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How to Report Taxes on Cryptocurrency

In 2014 the IRS clarified that cryptocurrency is taxed as property. This means that every cryptocurrency trade or sale is a taxable event. Although taxpayers are required to report taxes on virtual cryptocurrencies such as Bitcoin, the process of doing so before TaxBit was I guess you could say... taxing.

Over the last couple of months the IRS has sent thousands of letters to taxpayers who traded in virtual currencies requiring them to report their capital gains/losses on an IRS 8949 tax form. TaxBit is the only cryptocurrency tax software that was founded by cryptocurrency tax attorneys and blockchain CPA’s to accurately automate this process. Cryptocurrency traders learned firsthand through these audits that proactive reporting with the IRS on virtual currency transactions is far better than reactive.

The three most critical things to be tax compliant are to: 1) properly report your transactions on an IRS 8949 cryptocurrency tax form; 2) report your mining activity as ordinary income; and 3) be able to back-up your forms with an expert backed immutable audit trail.

1. Cryptocurrency Capital Gain/Loss Tax Forms

TaxBit’s cryptocurrency tax software allows taxpayers to connect their exchanges and wallets through “Read Only” API’s. TaxBit automatically pulls in all your transactions, runs them through its CPA audited cryptocurrency tax software, and produces the required IRS 8949 cryptocurrency tax forms. The complete IRS 8949 cryptocurrency tax forms can be uploaded into a popular tax filing software such as TurboTax, TaxAct, TaxSlayer, H&R Block, or can be handed to your CPA to plug into your return.

The cost basis for every virtual currency transaction is tracked, as well as the corresponding capital gain or loss. If a taxpayer holds a cryptocurrency for longer than a year then gains will be taxed under the tax preferred federal long-term capital rates. If a taxpayer sells their cryptocurrency prior to holding for a year then gains will be taxed as ordinary income. TaxBit automatically detects your holding period and ensures you receive tax preferred long-term federal rates if you held the asset for longer than a year.

Your capital losses can be used to offset capital gains. If, for example, you incurred $5,000 in short-term losses on your Bitcoin trades and had $7,000 in long-term gains on your Bitcoin, then your gains and losses can be used to offset each other. In this example you would have only realized long-term net taxable gains of $2,000 after the offset. TaxBit helps taxpayers track their holding period so that they can delay gains until they are long-term tax advantaged, and also so that they can claim any losses that have not been realized.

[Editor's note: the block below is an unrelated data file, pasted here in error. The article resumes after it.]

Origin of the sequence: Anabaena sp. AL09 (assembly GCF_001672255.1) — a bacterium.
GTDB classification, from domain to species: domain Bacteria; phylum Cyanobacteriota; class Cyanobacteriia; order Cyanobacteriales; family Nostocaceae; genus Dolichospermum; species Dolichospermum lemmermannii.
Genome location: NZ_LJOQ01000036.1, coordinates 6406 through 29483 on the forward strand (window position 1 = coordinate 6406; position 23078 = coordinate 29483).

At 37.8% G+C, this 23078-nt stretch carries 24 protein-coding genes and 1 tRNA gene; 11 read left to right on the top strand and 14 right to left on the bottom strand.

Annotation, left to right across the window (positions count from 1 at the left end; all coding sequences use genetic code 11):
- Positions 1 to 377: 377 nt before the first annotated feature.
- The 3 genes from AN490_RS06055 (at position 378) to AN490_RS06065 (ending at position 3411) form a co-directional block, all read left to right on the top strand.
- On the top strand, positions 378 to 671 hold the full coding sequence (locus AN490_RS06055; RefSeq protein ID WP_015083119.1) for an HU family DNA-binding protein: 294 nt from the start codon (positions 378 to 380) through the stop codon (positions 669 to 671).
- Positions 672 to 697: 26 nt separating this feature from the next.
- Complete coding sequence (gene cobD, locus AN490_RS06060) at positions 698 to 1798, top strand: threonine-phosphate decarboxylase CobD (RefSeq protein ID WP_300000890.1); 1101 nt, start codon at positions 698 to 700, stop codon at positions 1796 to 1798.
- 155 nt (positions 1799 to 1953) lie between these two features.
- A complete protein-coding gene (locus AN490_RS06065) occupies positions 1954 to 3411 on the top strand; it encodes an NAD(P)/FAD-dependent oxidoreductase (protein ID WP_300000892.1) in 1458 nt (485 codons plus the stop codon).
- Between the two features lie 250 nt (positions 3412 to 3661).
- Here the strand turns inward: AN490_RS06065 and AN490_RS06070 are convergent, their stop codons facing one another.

If you had net taxable losses for the year then you can claim the capital loss deduction, which allows you to deduct up to $3,000 a year. Any excess losses above that amount can be carried forward to offset gains in future tax years. TaxBit tracks your net capital losses to ensure you receive the capital loss deduction and also makes sure that excess losses are carried forward so that you pay less in taxes.

2. Mining Taxes

If taxpayers mined cryptocurrency such as Bitcoin then the mined coins will be treated as ordinary income. The IRS instructs that your taxable income is the value the virtual currency was worth at the time you received it. Likewise, you will also have a cost basis in the asset in the same amount as was reported as income. If you subsequently trade or sell the mined coins then this event must also be reported on your IRS 8949 cryptocurrency tax forms because you have a cost basis in the capital asset, as well as a corresponding gain or loss.

You may be eligible to take advantage of several deductions if you operated a mining business. This may include deductions for the cost of equipment, electricity, real estate, and maintenance cost. TaxBit produces the necessary forms to report both your mining and capital gain/loss tax reports.

3. Audit Trail

Leading CPA firms are amazed at the transaction level detail that TaxBit includes in its CPA designed audit trail. Taxpayers, CPA’s, and auditors can drill-down and see exactly how the taxes on their cryptocurrency transactions were calculated. The audit trail allows you to filter by coin, such as Bitcoin, to see your full transaction history for each asset. You can also easily filter by transaction type to see which coins you bought, sold, or traded. As well as filtering by exchange or taxable year.

TaxBit’s CPA designed cryptocurrency audit trail provides a full history for each historical tax year. This ensures accurate cryptocurrency reporting and allows you to sleep easy at night knowing you’re prepared in the event of an audit.

TaxBit Is Here to Help!

Although cryptocurrency taxes can be complex, TaxBit automates this process making it simple.

-Written by Cryptocurrency Tax Attorney Justin Woodward

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